Descartes: Philosophy

Last week, students began philosophy by analysing key concepts in a text. The ‘Descartes’ workshop focused on using open questions to expand ideas and deepen thinking. See below for some of the students astute responses.

Why do we do Philosophy?

Tilly: We learn about different philosophers.

Ken: It’s good to know what’s outside school, like what’s going on in the world.

Lila: It’s calming. It’s a time to expose different issues and give our opinion on them. We talk about everything; the good and bad, what’s happening in the schoolyard, other countries, and things that affect the world.

Ethan: To ask questions.

Jude: We learn to be philosophical, reflect on your own life, and share your feelings with other people.

Finnley: We think deeper in our thoughts, or try think ‘outside the box’.

We then discussed the characteristics of asking big questions – e.g.what makes an ‘open question’?:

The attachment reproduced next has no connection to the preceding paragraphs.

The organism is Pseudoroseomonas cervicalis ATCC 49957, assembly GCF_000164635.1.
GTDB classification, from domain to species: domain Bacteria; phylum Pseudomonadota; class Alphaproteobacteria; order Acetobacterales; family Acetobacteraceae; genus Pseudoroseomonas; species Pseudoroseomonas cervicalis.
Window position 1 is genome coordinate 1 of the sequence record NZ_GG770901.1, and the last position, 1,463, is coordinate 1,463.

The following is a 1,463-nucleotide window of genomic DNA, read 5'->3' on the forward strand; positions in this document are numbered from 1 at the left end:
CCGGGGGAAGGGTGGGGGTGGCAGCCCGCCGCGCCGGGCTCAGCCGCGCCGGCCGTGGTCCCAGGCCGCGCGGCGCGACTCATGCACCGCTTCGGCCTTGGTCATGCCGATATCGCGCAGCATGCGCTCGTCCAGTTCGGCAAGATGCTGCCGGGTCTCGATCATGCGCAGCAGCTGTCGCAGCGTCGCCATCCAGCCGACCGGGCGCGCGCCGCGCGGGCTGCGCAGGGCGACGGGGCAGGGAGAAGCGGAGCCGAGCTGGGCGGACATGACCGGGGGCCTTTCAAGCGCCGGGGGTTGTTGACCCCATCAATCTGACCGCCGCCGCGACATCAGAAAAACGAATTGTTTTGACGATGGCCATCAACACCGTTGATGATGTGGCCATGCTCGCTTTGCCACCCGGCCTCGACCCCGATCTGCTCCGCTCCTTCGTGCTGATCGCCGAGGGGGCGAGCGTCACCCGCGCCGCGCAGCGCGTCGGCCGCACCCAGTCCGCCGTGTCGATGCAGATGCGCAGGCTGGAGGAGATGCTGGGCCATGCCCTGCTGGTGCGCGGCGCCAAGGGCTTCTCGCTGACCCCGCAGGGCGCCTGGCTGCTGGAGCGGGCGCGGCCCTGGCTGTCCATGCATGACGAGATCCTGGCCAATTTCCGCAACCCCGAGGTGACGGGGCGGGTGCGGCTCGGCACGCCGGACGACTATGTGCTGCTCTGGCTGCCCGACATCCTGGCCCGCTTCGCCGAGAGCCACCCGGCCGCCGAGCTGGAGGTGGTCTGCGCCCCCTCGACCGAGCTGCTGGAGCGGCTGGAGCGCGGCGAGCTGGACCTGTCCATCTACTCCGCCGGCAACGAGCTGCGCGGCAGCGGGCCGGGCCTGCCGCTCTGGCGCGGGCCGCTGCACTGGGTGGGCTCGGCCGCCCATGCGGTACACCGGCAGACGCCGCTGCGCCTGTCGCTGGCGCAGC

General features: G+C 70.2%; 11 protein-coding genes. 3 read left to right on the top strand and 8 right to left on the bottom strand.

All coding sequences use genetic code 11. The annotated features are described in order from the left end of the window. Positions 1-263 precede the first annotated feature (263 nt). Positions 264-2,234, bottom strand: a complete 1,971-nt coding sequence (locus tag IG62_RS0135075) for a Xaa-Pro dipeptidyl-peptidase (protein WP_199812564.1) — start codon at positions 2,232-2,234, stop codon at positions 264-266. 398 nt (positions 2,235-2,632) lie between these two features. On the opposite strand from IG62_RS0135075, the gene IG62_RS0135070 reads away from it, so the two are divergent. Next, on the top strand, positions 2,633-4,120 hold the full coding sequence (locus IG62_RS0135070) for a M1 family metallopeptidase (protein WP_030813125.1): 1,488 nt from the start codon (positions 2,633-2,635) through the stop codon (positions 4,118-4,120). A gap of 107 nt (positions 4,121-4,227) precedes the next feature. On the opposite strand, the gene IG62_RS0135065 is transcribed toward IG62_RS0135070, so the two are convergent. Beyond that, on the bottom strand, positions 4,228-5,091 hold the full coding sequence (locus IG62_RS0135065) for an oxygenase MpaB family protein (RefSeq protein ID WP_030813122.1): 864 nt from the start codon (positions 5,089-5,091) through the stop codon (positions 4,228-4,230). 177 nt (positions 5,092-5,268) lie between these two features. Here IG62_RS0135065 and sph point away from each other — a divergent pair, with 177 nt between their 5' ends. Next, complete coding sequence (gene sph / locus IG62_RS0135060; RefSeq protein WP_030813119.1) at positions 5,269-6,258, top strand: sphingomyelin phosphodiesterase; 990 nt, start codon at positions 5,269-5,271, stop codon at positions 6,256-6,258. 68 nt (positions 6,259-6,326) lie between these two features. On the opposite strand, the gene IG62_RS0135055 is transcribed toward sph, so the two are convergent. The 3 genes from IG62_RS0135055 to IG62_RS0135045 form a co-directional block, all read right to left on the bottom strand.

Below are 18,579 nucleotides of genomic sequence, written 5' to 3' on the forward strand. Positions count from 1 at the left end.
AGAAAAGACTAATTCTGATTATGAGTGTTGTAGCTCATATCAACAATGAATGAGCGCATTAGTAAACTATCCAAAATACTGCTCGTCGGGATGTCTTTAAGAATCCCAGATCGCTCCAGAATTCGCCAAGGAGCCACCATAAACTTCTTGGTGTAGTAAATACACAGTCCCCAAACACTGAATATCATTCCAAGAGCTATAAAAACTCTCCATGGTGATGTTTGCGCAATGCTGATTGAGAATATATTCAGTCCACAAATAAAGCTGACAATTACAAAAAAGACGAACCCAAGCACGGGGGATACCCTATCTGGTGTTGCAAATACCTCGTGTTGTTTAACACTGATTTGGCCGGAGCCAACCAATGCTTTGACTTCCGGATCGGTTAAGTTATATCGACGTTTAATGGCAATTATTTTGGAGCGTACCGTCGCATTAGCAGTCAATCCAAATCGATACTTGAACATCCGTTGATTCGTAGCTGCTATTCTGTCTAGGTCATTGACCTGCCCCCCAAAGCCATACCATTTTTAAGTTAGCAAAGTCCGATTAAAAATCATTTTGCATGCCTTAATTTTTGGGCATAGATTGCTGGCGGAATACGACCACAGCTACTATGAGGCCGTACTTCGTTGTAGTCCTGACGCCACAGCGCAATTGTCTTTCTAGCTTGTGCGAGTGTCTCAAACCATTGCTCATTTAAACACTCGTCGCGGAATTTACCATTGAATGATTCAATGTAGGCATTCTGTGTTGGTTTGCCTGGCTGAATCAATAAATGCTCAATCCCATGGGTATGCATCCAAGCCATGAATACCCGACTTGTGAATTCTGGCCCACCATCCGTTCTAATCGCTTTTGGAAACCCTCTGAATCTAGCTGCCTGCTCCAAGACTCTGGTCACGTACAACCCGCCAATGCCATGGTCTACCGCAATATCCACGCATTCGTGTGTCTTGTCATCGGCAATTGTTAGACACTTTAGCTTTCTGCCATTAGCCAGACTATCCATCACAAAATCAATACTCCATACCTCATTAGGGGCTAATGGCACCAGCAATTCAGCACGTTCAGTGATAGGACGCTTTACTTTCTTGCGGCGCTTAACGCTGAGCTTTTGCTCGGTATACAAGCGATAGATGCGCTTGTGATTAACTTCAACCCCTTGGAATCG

Alex: It has multiple answers, but a closed question has only one or two answers.

Charlotte: They give different answers, they are unique.

Oscar: Its is depending on someone’s opinion, its not just a yes/no answer.

Mikki: The questions are deeper and there’s more to explore.

Finnley: They are hard to answer, maybe there’s more than one answer. You might have to answer another question to get your answer.

Lila: It’s like a tree – plant a tree (which is your question) and it grows the more you research into it.

We then read the text ‘Charlie Parsley and Pearl Barley’ by Aaron Blabey, and discussed the big ideas or concepts in the book:


Concepts or messages in the text

Students mentioned ‘being unique’, ‘difference’, ‘stereotypes’:

Acacia: I think it’s that being different isn’t necessarily a bad thing.

Ciel: Everyone is different, and people being opposites.

Alex: Friendship.

Indi: Even though they’re opposites they make a good team, their personalities match, it’s like they make one person.

Jude: It’s about stereotypes and anti-stereotypes.

Ken: Being different doesn’t mean we can’t be friends.

Open Questions about the story:








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